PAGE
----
While I can understand the opinions of dissent, I'm not all too sure I agree, at least in full. I have a SPOT device given to me 4 years ago that has never made it out of the box, nor will it.
However, in this case rescue seems far from the "we ran out of water" type scenario. Long slide/tumble/fall, experienced a LOC of unspecified duration, sustained injury of unspecified type and magnitude, etc, etc, etc. By the article, we have no indication of his condition at the time he was hoisted out, none of us were there to assess neither the victim or the scene.
Around 12/13 (roughly) miles in at that point, you hang and reassess while hoping for a walk out, fine, I understand the approach. On the flip side, if the guy worsens, blows a pupil, he's toast as rescue is far out, especially if he crumps during the night. If he crumps on carry out by his companions, let's say down in the Access Creek drainage, good luck initiating rescue at that point.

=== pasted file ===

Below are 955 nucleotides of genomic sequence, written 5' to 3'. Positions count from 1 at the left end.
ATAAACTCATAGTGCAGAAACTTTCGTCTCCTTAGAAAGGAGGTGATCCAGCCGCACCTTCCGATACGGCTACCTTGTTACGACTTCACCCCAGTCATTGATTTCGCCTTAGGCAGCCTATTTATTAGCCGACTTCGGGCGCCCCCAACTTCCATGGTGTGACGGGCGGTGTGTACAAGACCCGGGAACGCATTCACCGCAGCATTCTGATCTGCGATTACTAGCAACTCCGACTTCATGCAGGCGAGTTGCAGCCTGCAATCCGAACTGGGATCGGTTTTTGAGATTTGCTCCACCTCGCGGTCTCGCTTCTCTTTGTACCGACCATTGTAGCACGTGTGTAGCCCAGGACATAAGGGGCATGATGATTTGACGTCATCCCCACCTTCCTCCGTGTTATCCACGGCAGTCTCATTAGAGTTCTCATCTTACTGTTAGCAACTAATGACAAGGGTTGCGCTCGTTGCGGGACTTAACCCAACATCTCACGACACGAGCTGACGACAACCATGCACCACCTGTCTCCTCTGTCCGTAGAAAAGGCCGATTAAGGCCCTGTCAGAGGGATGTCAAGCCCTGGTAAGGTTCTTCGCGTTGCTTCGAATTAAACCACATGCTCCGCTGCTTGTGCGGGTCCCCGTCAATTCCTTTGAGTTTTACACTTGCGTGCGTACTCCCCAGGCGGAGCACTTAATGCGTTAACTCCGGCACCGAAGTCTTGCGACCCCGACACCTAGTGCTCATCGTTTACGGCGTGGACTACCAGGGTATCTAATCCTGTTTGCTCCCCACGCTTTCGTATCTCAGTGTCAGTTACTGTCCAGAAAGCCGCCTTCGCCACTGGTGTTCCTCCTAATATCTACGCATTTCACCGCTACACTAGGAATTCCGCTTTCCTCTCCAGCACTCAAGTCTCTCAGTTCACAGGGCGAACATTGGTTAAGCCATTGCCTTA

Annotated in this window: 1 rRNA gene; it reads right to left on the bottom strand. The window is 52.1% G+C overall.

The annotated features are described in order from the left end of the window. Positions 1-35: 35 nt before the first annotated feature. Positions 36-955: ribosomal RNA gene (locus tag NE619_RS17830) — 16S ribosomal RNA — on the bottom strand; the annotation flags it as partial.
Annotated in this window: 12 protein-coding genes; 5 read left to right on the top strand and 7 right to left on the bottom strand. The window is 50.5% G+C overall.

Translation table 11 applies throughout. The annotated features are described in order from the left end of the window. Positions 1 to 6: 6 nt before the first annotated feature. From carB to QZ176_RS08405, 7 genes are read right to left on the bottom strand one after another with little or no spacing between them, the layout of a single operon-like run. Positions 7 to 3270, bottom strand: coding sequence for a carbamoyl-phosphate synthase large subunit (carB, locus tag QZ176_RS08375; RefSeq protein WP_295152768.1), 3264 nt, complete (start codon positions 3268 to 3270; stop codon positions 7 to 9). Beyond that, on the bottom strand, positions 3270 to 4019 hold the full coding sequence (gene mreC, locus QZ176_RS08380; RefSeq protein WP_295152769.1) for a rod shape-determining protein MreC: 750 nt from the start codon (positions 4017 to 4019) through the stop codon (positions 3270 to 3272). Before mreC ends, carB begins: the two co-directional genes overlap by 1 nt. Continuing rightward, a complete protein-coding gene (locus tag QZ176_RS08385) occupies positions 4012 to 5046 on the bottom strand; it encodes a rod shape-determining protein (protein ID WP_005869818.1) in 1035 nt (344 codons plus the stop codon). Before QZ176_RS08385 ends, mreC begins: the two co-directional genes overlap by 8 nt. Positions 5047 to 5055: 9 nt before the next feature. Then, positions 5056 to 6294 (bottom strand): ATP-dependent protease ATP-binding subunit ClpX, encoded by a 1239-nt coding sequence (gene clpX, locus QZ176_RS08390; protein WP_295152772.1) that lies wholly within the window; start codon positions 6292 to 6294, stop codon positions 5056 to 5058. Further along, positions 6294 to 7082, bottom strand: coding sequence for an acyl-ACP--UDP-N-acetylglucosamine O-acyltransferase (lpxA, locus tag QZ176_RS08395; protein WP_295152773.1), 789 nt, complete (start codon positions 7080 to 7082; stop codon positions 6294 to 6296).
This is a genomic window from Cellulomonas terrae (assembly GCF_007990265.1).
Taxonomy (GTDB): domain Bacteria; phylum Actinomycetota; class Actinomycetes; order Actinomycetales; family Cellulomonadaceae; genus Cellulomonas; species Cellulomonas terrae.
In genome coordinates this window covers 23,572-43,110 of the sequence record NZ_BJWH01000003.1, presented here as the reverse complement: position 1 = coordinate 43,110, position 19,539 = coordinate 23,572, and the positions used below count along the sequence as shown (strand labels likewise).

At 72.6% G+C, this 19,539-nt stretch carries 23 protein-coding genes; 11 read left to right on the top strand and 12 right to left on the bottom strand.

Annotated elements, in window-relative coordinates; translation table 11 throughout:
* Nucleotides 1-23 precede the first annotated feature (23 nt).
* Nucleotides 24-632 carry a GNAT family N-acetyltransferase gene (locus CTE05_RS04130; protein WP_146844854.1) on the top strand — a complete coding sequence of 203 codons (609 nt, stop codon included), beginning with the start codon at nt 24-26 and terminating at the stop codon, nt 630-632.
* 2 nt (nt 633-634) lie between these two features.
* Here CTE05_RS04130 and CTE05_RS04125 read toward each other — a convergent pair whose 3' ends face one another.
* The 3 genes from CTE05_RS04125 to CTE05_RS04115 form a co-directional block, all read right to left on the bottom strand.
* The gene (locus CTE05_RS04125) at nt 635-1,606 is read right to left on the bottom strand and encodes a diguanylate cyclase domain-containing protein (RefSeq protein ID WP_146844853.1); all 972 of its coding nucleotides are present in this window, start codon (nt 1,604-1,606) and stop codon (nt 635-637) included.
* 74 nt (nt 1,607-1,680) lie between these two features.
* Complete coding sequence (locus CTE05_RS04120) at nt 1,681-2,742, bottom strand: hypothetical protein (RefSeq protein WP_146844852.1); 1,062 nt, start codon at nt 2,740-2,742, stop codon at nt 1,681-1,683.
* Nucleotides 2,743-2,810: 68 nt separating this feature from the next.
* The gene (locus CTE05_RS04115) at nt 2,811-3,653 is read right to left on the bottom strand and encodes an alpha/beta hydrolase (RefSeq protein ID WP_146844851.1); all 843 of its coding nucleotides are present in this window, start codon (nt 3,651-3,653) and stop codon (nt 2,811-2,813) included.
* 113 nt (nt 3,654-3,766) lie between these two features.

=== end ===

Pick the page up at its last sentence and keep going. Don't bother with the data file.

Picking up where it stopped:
We read of and hear about complete wastes of resource time and again every year, it's easy to become jaded and rather understandable. Yet by what I read within the posted article, I'd estimate this incident was one that at least moves into the grey area between go and no go by the little information made available. All the "wilderness training" in the world is not going to give one a wealth of clarity, take all the classes you wish, work with some of the equipment and such, get a cert... great, congrats. However, know that clarity comes with REAL LIFE experience in facing such REAL LIFE scenarios over and over again.
So let's not be in such a hurry to rush in judgement, there's plenty that is unknown.
Addition: Perhaps I should have considered the concern being over the article's implication of WM being reduced to activating SPOT.